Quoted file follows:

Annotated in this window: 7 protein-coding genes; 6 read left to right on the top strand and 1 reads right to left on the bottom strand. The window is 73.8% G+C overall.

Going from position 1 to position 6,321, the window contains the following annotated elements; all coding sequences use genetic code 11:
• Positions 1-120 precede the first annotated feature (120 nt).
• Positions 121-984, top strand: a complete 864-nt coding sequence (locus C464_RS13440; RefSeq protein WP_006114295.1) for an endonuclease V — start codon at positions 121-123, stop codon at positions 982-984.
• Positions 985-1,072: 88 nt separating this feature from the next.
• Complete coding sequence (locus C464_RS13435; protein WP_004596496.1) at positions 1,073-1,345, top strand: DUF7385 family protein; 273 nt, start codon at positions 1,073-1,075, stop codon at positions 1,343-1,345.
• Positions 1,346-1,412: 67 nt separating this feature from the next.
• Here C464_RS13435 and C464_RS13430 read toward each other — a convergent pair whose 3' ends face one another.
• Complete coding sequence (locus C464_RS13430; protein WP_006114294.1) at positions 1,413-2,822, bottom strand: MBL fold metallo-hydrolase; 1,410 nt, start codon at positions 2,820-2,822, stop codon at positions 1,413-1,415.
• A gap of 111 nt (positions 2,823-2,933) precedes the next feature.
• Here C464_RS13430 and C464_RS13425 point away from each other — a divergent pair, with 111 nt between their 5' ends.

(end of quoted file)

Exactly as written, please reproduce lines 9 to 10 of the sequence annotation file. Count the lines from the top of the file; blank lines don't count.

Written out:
• Complete coding sequence (locus C464_RS13430; protein WP_006114294.1) at positions 1,413-2,822, bottom strand: MBL fold metallo-hydrolase; 1,410 nt, start codon at positions 2,820-2,822, stop codon at positions 1,413-1,415.
• A gap of 111 nt (positions 2,823-2,933) precedes the next feature.